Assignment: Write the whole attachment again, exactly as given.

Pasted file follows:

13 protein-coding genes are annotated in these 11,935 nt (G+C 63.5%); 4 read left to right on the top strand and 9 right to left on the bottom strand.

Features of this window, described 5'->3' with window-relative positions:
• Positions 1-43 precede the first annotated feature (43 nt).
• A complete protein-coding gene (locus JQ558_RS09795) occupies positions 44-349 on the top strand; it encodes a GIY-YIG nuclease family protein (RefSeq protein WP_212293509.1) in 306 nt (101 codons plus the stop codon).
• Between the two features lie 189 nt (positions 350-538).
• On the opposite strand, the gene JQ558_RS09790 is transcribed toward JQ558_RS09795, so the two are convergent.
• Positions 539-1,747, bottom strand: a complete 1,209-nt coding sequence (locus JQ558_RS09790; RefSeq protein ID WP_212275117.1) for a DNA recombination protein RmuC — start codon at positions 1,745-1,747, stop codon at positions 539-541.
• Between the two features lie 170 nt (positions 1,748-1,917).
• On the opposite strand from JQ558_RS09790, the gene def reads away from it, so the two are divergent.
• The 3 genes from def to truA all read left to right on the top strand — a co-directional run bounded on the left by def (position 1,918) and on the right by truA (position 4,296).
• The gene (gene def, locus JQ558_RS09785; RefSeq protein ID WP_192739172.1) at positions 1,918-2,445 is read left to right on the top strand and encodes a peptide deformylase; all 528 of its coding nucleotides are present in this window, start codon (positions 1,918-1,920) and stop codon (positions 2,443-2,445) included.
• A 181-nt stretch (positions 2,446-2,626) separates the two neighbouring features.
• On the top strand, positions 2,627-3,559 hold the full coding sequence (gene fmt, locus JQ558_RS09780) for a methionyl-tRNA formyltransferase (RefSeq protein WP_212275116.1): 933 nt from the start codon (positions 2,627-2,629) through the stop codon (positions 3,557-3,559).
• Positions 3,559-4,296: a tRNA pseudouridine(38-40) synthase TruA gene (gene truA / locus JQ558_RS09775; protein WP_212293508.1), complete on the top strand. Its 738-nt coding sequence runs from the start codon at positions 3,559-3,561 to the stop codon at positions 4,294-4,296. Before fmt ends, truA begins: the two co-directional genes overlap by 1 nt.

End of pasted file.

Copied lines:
13 protein-coding genes are annotated in these 11,935 nt (G+C 63.5%); 4 read left to right on the top strand and 9 right to left on the bottom strand.

Features of this window, described 5'->3' with window-relative positions:
• Positions 1-43 precede the first annotated feature (43 nt).
• A complete protein-coding gene (locus JQ558_RS09795) occupies positions 44-349 on the top strand; it encodes a GIY-YIG nuclease family protein (RefSeq protein WP_212293509.1) in 306 nt (101 codons plus the stop codon).
• Between the two features lie 189 nt (positions 350-538).
• On the opposite strand, the gene JQ558_RS09790 is transcribed toward JQ558_RS09795, so the two are convergent.
• Positions 539-1,747, bottom strand: a complete 1,209-nt coding sequence (locus JQ558_RS09790; RefSeq protein ID WP_212275117.1) for a DNA recombination protein RmuC — start codon at positions 1,745-1,747, stop codon at positions 539-541.
• Between the two features lie 170 nt (positions 1,748-1,917).
• On the opposite strand from JQ558_RS09790, the gene def reads away from it, so the two are divergent.
• The 3 genes from def to truA all read left to right on the top strand — a co-directional run bounded on the left by def (position 1,918) and on the right by truA (position 4,296).
• The gene (gene def, locus JQ558_RS09785; RefSeq protein ID WP_192739172.1) at positions 1,918-2,445 is read left to right on the top strand and encodes a peptide deformylase; all 528 of its coding nucleotides are present in this window, start codon (positions 1,918-1,920) and stop codon (positions 2,443-2,445) included.
• A 181-nt stretch (positions 2,446-2,626) separates the two neighbouring features.
• On the top strand, positions 2,627-3,559 hold the full coding sequence (gene fmt, locus JQ558_RS09780) for a methionyl-tRNA formyltransferase (RefSeq protein WP_212275116.1): 933 nt from the start codon (positions 2,627-2,629) through the stop codon (positions 3,557-3,559).
• Positions 3,559-4,296: a tRNA pseudouridine(38-40) synthase TruA gene (gene truA / locus JQ558_RS09775; protein WP_212293508.1), complete on the top strand. Its 738-nt coding sequence runs from the start codon at positions 3,559-3,561 to the stop codon at positions 4,294-4,296. Before fmt ends, truA begins: the two co-directional genes overlap by 1 nt.